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Origins of the Intelligentsia


By no means had the radically-minded intellectuals been satisfied by the reform of 1861. Many believed that it left the peasantry as exploited and as unfree as before. Far from hailing Alexander as a great reformer, they accused him of being the swindler tsar who had left the peasant to complete ruination by not providing him with enough land. They saw that the legal freedom conceded to the peasants meant little while they remained in grinding poverty. In their view, the Tsar had betrayed the hopes of the people by not granting ex-serfs equal economic and civil rights with other social classes. The radicals argued that revolution was now the only way to achieve a genuine emancipation and a fair land settlement. A large part of the educated society was consumed by revolutionary attitudes. 


A. Herzen - the generation of "noble fathers"

N. Chernyshevsky - the generation of "plebeian sons"

In part, this dissension was due to some relaxation of censorship and the freer intellectual atmosphere permitted under Alexander II. But even more important were   significant changes in the social composition of the educated society: it was loosing fast its exclusive ‘noble’ origin. Educational reforms had opened the prospect of higher education to representatives of all social estates, contributing to the blurring of the borderlines between noble and non-noble classes. Children of peasants, townsfolk, clergy, impoverished gentry could now enter universities, become educated and then go to join the ranks of this peculiarly Russian phenomenon known as intelligentsia. They acquired new social identity and often lost links with their original social milieu.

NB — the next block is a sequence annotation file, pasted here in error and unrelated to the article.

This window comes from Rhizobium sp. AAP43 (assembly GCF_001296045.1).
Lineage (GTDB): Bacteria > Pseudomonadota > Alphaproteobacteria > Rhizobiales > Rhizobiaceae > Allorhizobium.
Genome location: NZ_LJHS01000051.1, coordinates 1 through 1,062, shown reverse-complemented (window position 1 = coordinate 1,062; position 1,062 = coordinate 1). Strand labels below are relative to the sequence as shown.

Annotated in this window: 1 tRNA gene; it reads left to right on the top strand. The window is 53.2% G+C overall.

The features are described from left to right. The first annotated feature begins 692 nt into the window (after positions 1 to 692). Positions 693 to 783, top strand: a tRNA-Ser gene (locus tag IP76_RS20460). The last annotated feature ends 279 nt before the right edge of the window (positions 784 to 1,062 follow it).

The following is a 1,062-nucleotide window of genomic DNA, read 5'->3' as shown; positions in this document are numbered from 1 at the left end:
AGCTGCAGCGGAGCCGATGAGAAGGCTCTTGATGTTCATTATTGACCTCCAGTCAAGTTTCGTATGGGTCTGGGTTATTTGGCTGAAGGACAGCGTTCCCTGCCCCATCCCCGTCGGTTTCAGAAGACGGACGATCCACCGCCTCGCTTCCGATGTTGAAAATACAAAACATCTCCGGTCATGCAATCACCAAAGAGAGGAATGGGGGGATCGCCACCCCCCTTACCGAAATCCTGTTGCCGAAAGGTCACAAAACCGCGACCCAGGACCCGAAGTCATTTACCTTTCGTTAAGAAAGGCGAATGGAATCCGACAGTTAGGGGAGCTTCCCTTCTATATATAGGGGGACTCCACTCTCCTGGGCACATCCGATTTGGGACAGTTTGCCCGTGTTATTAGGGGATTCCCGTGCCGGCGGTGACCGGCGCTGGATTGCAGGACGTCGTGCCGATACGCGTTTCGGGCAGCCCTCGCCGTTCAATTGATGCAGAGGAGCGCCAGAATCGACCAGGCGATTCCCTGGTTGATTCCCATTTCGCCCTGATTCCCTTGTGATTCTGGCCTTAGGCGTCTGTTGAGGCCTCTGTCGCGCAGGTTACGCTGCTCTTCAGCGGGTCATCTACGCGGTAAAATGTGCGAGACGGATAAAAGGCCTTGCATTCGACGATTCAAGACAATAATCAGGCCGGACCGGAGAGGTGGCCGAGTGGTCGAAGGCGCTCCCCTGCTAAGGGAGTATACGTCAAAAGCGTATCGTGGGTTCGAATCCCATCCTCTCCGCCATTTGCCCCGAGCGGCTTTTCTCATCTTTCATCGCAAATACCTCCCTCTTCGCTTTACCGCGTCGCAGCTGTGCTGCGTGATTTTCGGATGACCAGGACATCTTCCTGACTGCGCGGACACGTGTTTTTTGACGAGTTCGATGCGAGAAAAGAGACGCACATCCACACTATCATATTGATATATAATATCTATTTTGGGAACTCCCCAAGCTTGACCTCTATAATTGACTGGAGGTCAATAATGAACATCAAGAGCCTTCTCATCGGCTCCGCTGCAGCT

In the mid-nineteenth century Russia members of the intelligentsia formed a small and underprivileged group which enjoyed neither the material wealth of the nobility nor the political influence of the bureaucracy. They were brain wage-workers who relied for their living on their education and intellect. Some became journalist, or writers. Others were members of the professions, such as lawyers, doctors and teachers. The ever increasing numbers of educated young people earned a living in government employment as veterinarians, agronomists, statisticians.  It was in the milieu of this ‘thinking minority’ where some of the more radical attitudes began to take root leading to the appearance of dissidents and revolutionaries.

Some historians interpret mid-nineteenth century Russian radicalism in terms of different generations, one more radical than the next. In this view, the generation  of the 1840s  were the ‘noble fathers’. On the whole, the radicals of this generation, represented by such thinkers as Alexander Herzen, were ‘idealists’ reluctant to use violence, who pinned their main hopes on reform from above.

In contrast to their more ‘idealistic’ forerunners, the new radicals of  the generation of the 1860s were more influenced by modern science and materialism. They advocated revolutionary remedies for Russia’s problems and were more willing to use extreme, violent means to achieve their ends. They are usually referred to as the ‘plebeian sons’ since most ardent radicals of the new generation came from the milieu of the raznochintsy.

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Revolutionary Movement


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